Class Notes 1940s

Ted Stirgwolt ’43 Marblehead, MA Ted was jetting off to Washington, D.C., April 21 with 75 other veterans on a tour organized by the National Honor Flight Network, which flies veterans free of charge to the nation’s capital to visit memorials built in their honor. Ted, who served on a Navy destroyer in the Pacific during World War II, planned to take the whirlwind tour with his wife, Frances, who is also a Navy veteran. After the war, Ted designed aircraft engines for General Electric for 38 years. He was working with Airbus in Toulouse, France, when he retired in 1985.

vibration technology. He and his wife, Lois, plan to enjoy some well-deserved time off. “We built a media platform to present the outstanding work of thousands of authors and dozens of editors to a well-defined audience,” Jack wrote in a farewell column. “I think we all deserve a heartfelt pat on the back. It has been a great ride!” S&V reported a circulation of 19,000 at its zenith in 1985; 4,700 at its end. If you wish to obtain back issues, or wish Jack well, email him at


Richard Garwin ’47 Scarsdale, NY Dick, who has served as a high-level national security advisor since the Eisenhower administration, recently co-authored an article in Physics Today on the dangers of nuclear weapons and the need to reduce their threat. Find the story at Dick was awarded the Presidential Medal of Freedom by President Barack Obama in 2016 and inspired the book True Genius: The Life and Work of Richard Garwin, the Most Influential Scientist You’ve Never Heard of.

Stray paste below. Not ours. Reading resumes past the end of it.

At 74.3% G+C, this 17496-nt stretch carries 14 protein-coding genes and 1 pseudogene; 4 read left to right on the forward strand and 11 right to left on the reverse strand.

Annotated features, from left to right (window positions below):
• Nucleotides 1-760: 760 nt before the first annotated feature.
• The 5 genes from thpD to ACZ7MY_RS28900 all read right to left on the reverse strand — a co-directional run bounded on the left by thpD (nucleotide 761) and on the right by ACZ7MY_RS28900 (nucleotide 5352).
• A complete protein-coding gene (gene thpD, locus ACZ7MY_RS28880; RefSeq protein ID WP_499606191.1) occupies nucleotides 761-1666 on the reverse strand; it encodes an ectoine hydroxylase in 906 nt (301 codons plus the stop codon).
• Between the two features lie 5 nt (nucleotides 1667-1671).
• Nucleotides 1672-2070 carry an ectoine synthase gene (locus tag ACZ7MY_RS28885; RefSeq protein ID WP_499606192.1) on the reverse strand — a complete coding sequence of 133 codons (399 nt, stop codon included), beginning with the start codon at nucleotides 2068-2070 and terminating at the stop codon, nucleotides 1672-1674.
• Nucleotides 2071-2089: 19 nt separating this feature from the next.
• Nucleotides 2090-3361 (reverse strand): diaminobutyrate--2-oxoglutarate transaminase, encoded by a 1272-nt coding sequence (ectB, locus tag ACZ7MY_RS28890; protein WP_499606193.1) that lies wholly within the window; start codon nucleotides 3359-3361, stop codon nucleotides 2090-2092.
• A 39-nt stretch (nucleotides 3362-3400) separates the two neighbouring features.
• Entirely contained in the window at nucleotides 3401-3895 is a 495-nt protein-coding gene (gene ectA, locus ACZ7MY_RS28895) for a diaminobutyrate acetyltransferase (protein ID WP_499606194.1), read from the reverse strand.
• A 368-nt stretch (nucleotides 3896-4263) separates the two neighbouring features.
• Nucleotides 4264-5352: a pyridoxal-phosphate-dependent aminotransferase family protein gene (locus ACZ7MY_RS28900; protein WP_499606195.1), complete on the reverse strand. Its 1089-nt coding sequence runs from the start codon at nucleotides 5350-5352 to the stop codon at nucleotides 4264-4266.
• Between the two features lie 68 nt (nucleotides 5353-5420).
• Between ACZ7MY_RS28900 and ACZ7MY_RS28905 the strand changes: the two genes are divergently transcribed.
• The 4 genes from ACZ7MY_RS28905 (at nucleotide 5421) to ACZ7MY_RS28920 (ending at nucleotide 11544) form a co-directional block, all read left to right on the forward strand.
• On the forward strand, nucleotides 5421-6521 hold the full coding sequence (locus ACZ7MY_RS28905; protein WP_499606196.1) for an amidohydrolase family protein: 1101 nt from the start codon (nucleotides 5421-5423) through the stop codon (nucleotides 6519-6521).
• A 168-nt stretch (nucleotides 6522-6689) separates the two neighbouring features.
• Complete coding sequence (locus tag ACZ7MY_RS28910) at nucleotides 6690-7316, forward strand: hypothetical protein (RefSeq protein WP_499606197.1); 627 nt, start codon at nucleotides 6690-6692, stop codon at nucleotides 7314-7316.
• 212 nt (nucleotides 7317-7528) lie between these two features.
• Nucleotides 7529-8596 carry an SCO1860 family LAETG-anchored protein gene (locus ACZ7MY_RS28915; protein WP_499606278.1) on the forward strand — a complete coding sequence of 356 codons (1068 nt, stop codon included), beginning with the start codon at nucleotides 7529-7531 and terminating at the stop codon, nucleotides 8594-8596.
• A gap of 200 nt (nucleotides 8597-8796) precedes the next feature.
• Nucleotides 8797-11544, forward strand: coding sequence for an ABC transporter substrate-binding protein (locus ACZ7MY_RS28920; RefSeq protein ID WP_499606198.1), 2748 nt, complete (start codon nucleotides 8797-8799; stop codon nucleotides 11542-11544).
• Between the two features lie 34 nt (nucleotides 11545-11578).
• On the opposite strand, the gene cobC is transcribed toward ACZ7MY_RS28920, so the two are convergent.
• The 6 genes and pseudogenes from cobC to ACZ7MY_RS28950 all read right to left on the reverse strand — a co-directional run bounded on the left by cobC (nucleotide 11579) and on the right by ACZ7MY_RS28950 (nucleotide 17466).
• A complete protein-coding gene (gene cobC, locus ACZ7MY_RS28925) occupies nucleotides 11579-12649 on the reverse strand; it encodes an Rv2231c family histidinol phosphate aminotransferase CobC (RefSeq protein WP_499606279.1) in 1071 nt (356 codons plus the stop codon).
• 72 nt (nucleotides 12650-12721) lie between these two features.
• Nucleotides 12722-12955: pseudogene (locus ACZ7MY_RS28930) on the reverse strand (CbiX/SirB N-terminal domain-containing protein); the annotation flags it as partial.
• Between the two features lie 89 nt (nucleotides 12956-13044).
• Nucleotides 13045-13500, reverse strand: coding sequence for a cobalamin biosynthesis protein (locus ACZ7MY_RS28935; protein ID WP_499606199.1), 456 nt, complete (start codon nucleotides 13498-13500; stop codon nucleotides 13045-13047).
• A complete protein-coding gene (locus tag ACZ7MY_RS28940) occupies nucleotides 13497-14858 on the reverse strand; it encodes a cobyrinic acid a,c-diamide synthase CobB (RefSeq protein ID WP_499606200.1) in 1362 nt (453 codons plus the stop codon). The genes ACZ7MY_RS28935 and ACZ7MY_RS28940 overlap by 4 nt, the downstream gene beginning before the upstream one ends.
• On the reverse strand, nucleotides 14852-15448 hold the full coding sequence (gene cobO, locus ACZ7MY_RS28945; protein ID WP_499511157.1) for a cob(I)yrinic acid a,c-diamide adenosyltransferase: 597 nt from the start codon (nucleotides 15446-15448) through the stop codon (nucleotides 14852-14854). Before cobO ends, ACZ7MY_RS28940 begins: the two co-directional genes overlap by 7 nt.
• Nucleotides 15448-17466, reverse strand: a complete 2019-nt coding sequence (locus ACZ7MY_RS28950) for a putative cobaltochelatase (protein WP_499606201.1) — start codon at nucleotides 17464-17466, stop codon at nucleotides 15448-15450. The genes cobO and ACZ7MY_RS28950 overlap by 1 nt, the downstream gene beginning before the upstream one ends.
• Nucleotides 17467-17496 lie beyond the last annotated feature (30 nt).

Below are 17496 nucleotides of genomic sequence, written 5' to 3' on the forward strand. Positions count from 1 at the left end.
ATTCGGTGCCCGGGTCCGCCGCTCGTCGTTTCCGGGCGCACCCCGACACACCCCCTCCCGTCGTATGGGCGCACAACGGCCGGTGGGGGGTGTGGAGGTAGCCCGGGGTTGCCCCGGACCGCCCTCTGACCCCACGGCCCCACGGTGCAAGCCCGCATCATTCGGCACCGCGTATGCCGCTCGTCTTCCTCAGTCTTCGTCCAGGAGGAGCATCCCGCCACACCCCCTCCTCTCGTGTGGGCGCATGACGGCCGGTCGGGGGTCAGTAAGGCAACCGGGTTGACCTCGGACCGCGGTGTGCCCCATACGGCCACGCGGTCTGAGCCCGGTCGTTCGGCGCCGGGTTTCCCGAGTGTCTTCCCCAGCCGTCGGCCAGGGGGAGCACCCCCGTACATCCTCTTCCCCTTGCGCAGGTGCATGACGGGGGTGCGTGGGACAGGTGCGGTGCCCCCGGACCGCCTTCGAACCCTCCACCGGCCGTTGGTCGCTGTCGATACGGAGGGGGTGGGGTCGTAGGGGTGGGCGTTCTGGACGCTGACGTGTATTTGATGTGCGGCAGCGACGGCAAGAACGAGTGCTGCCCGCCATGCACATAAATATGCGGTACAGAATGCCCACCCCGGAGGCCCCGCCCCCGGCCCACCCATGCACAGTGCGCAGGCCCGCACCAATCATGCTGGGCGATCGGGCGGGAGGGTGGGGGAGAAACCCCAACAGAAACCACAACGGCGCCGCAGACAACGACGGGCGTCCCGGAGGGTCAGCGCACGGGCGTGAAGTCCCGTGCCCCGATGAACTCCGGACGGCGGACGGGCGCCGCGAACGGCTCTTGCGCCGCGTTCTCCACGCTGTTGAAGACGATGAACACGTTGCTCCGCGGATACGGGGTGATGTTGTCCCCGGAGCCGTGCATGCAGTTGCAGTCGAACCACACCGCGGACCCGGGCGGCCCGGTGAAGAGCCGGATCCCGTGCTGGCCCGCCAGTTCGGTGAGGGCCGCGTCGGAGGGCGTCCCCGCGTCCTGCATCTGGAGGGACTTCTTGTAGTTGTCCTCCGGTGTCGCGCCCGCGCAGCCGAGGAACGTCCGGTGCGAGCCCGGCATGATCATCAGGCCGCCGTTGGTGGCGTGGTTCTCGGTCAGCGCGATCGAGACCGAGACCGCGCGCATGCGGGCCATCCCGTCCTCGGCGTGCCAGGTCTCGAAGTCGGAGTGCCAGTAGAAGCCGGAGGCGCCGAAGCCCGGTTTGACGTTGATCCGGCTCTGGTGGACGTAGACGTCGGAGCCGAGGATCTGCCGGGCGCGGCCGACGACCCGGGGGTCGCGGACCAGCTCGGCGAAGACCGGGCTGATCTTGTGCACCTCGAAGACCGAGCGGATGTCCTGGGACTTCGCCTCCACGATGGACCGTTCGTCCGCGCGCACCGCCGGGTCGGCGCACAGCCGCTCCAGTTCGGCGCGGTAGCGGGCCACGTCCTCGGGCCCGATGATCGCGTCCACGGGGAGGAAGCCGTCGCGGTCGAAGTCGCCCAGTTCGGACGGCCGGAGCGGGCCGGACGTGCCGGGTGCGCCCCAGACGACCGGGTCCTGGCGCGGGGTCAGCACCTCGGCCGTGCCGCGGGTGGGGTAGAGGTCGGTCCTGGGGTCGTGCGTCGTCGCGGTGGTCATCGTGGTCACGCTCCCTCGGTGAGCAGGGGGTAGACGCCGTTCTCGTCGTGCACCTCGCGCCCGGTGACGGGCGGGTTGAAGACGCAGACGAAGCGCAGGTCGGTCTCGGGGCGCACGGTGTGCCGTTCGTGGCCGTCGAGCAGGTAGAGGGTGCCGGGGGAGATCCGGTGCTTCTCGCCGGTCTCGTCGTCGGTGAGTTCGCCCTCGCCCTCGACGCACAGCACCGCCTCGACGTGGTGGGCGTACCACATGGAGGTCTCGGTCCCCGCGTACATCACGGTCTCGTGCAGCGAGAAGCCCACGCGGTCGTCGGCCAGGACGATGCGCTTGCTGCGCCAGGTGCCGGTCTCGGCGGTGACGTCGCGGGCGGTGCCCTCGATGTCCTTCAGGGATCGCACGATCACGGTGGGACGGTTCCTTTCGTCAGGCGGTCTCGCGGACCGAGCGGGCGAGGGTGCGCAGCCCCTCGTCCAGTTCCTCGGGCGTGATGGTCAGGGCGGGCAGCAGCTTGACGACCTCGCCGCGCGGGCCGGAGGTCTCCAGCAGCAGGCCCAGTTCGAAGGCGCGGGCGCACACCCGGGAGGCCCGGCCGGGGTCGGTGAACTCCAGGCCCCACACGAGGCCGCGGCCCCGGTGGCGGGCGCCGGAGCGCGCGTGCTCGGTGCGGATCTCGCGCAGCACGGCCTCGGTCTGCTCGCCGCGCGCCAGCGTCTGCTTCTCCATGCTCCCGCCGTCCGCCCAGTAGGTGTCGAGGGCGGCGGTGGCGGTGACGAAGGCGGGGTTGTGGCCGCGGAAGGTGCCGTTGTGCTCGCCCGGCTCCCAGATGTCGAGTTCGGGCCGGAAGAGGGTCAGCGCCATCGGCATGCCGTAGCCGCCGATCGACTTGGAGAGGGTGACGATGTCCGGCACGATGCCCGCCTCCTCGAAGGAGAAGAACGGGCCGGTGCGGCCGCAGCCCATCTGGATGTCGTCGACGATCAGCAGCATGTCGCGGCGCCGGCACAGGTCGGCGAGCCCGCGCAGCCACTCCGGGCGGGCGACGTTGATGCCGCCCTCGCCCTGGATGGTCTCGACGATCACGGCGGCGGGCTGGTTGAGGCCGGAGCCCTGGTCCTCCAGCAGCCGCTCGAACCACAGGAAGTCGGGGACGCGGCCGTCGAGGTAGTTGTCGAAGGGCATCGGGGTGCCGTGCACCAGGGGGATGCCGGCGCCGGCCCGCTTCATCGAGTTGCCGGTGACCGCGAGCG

Rudolph O. Karsch ’66 Vesuvius, VA Rudy organized and led a medical team to Nepal in February and March 2017, bringing relief to survivors of the April 2015 earthquake. The team set up three clinics and treated more than 1,000 patients.

David Neff ’64, MS ’68, PhD ’71 Willoughby, Ohio David, the retired technical manager and director of management for Metaullics Systems of Cleveland, was awarded the John A. Penton Gold Medal by the American Foundry Society at the 122nd Metalcasting Congress, April 3-5 in Fort Worth, Texas. David was honored for his “technical contributions to the metalcasting industry, especially in the areas of research, publications, presentations and technical education.”

Michael R. Smith, PhD ’66 Pasadena, CA Michael has written a book about his experience as a member of the engineering design staff for 17 years at LIGO, the Laser Interferometer Gravitational-Wave Observatory, at the California Institute of Technology. To Catch a Black Hole from the Bottom of the Pond, a Memoir is available at Amazon. com and via the author’s Facebook page.